Zack & Wiki: Quest for Barbaros’ Treasure
Welcome in 2006. The Nintendo Wii is announced and people are already speculating about lifelike gameplay like sword fighting in The Legend of Zelda and Red Steel. Reason for this is the motion sensored controller. We’re two and a half years later now, but what has come true?
Little to nothing if you ask us. OK, there are some games that use the controller in an inventive way like SSX, Dragon Ball Z and Mario Galaxy but it often still feels forced. We have to admit that it’s probably still an expedition for developers. However, gamers do expect to get some quality for their money.
Capcom tries another approach with Zack & Wiki: Quest for Barbaros’ Treasure and revives the point & click puzzle genre. The game reminds us of the side-scrolling classics like Day of the Tentacle where the collected items had to help you solve riddles. Let’s call it a very light RPG. However, connecting the movements of the Wiimote with the use of about a dozen different items might be mentioned as a little break-through.
Zack & Wiki tells the story of a young boy who goes treasure hunting with his little monkey. They are looking for the legendary treasure of captain Barbaros. Don’t be frightened when you notice the monkey looks like he had a helicopter as a dad and talks like Pikachu. In contrary to what you might think, this game does not aim for the youngest gamers and will even be very difficult for young teenagers. A lot of thinking is necessary. Most riddles aren’t that difficult but you often have to look forward and find the connection between items and the environment. A wrong decision or use is being severely punished so you have to restart the level.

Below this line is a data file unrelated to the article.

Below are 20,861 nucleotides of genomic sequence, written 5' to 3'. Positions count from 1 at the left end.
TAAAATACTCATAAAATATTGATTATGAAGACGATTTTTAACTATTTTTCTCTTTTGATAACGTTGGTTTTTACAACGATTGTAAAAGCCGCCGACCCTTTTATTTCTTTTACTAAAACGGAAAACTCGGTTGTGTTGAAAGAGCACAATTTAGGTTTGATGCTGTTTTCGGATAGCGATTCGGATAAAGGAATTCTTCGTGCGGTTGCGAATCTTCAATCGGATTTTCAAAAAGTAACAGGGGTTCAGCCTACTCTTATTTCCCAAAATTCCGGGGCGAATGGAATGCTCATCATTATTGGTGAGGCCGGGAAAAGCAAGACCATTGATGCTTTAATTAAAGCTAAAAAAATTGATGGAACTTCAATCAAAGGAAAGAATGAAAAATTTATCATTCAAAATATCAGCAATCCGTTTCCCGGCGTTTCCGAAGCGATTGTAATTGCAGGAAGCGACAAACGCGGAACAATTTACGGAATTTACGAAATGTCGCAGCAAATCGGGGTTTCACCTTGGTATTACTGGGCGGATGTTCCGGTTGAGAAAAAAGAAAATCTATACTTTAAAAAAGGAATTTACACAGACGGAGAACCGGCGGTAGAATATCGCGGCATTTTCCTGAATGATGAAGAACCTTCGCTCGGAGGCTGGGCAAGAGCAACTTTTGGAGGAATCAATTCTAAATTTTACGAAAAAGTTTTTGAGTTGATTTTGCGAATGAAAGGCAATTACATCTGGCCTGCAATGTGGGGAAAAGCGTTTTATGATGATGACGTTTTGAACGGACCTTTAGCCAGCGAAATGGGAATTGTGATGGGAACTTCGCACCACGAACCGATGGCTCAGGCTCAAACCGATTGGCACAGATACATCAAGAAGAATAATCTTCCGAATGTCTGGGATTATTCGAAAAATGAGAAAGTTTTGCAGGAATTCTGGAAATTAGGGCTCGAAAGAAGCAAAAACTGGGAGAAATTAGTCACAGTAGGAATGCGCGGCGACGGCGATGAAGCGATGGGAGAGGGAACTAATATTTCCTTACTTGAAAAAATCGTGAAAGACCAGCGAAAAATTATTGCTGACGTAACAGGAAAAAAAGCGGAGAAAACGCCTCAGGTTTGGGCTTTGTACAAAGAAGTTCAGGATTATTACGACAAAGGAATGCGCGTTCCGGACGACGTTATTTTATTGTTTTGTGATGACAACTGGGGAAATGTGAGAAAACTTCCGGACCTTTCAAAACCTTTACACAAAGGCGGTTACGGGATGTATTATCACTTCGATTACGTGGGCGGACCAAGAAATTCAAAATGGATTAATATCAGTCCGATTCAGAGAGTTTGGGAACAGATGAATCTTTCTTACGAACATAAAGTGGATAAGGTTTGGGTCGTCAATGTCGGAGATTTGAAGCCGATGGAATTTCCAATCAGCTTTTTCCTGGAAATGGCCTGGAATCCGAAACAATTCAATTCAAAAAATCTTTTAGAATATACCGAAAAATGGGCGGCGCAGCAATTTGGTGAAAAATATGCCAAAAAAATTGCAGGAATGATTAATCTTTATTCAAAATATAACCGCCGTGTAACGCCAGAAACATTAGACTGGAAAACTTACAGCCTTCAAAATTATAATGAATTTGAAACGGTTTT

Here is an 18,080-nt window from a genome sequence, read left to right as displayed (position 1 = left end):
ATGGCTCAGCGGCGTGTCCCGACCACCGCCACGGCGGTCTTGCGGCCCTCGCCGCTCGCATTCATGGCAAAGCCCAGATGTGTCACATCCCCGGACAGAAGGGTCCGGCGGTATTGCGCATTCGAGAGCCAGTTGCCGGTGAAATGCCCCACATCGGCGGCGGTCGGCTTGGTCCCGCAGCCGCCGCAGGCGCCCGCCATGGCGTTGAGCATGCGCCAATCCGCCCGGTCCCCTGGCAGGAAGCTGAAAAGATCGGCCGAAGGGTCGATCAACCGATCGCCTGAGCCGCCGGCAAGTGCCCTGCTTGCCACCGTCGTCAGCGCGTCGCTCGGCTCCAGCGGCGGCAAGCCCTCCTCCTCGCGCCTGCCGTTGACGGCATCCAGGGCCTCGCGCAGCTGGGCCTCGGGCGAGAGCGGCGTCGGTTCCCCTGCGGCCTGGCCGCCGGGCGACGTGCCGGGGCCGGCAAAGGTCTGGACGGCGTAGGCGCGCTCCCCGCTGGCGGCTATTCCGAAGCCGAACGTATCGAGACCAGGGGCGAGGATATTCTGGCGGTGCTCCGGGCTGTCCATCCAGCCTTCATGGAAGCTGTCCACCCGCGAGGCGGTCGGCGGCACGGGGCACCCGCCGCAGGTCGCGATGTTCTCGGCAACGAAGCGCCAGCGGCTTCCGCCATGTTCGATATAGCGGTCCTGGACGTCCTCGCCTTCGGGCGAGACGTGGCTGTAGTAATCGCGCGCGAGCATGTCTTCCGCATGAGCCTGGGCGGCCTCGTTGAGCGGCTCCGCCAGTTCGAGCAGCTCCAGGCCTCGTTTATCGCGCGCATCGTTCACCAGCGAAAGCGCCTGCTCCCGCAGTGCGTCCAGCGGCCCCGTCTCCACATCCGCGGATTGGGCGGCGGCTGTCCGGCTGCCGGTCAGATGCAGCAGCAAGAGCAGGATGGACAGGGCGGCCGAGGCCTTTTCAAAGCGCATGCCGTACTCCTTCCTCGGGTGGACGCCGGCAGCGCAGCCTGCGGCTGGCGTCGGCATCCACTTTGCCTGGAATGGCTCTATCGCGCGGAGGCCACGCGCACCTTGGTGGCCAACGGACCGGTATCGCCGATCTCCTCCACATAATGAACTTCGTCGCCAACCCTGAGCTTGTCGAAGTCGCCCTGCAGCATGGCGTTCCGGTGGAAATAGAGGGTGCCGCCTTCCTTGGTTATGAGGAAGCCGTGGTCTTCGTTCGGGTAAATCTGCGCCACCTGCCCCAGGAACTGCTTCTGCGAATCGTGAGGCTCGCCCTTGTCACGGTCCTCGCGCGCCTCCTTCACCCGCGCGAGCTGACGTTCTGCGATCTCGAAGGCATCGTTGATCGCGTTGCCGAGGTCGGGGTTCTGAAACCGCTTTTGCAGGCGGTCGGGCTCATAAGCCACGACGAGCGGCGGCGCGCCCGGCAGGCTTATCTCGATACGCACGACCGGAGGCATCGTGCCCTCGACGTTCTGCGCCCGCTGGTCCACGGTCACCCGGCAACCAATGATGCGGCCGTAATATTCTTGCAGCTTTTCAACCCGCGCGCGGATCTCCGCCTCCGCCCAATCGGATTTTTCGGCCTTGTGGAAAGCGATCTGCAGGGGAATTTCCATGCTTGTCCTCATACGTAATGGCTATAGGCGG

To give you some examples of the controls: the clattering monkey helicopter can change in a bell and transform animals in useful objects. This is done by fiercely shaking the Wiimote like you would do with a real bell. Furthermore, you have to turn keys, saw wood, use handles, balance objects etcetera. We have to say the movement isn’t always perfectly detected. You will often trigger a wrong move that results in losing ‘precious’ HirameQ (HQ) or even dying. HirameQ is a virtual point system used by the game. If you finish a level without making any mistakes, you get the max HQ score. However, the amount of points doesn’t really serve for anything except stimulating you to replay the level to get the maximum score.
The game features the cartoony manga style and it even looks a bit like a copy of Zelda: The Wind Waker. However, the style is perfect for the game and makes it stick out. The music in the game is ok, but not really remarkable.
Zack & Wiki is spot-on when it comes to using the Wiimote. However, we are afraid the game is not fit for everyone. It is too hard for the youngest ones and not interesting enough for twenty year old gamers (and older). This means there is only a limited target group and within that not everyone is interested in this type of game. In other words, there is a big chance this game will pass by unnoticed.